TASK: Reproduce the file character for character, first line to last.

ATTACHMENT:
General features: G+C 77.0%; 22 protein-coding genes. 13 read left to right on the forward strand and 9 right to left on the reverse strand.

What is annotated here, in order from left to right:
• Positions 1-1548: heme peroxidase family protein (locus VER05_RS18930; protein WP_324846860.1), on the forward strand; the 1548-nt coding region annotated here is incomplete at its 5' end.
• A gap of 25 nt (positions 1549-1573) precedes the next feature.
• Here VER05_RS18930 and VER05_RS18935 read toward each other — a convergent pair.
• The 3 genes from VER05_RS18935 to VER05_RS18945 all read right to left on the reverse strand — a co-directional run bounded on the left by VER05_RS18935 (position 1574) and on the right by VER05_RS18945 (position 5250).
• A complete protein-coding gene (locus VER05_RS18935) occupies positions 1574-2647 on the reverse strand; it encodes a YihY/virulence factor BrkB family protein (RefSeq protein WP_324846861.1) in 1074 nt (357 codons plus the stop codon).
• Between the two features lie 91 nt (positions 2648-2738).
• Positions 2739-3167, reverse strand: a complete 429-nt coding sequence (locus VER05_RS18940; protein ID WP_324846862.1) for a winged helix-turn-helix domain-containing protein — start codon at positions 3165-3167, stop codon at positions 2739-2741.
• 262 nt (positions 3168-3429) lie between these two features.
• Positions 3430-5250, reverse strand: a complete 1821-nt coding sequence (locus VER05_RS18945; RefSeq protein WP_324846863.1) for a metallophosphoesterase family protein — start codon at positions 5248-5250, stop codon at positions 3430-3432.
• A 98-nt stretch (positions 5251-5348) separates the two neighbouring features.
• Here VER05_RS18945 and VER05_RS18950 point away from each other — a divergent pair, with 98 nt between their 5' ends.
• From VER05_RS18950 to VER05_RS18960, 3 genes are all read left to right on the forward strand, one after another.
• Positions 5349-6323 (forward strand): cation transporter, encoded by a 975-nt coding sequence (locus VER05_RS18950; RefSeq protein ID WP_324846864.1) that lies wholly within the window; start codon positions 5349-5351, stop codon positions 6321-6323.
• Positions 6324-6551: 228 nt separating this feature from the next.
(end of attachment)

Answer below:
General features: G+C 77.0%; 22 protein-coding genes. 13 read left to right on the forward strand and 9 right to left on the reverse strand.

What is annotated here, in order from left to right:
• Positions 1-1548: heme peroxidase family protein (locus VER05_RS18930; protein WP_324846860.1), on the forward strand; the 1548-nt coding region annotated here is incomplete at its 5' end.
• A gap of 25 nt (positions 1549-1573) precedes the next feature.
• Here VER05_RS18930 and VER05_RS18935 read toward each other — a convergent pair.
• The 3 genes from VER05_RS18935 to VER05_RS18945 all read right to left on the reverse strand — a co-directional run bounded on the left by VER05_RS18935 (position 1574) and on the right by VER05_RS18945 (position 5250).
• A complete protein-coding gene (locus VER05_RS18935) occupies positions 1574-2647 on the reverse strand; it encodes a YihY/virulence factor BrkB family protein (RefSeq protein WP_324846861.1) in 1074 nt (357 codons plus the stop codon).
• Between the two features lie 91 nt (positions 2648-2738).
• Positions 2739-3167, reverse strand: a complete 429-nt coding sequence (locus VER05_RS18940; protein ID WP_324846862.1) for a winged helix-turn-helix domain-containing protein — start codon at positions 3165-3167, stop codon at positions 2739-2741.
• 262 nt (positions 3168-3429) lie between these two features.
• Positions 3430-5250, reverse strand: a complete 1821-nt coding sequence (locus VER05_RS18945; RefSeq protein WP_324846863.1) for a metallophosphoesterase family protein — start codon at positions 5248-5250, stop codon at positions 3430-3432.
• A 98-nt stretch (positions 5251-5348) separates the two neighbouring features.
• Here VER05_RS18945 and VER05_RS18950 point away from each other — a divergent pair, with 98 nt between their 5' ends.
• From VER05_RS18950 to VER05_RS18960, 3 genes are all read left to right on the forward strand, one after another.
• Positions 5349-6323 (forward strand): cation transporter, encoded by a 975-nt coding sequence (locus VER05_RS18950; RefSeq protein ID WP_324846864.1) that lies wholly within the window; start codon positions 5349-5351, stop codon positions 6321-6323.
• Positions 6324-6551: 228 nt separating this feature from the next.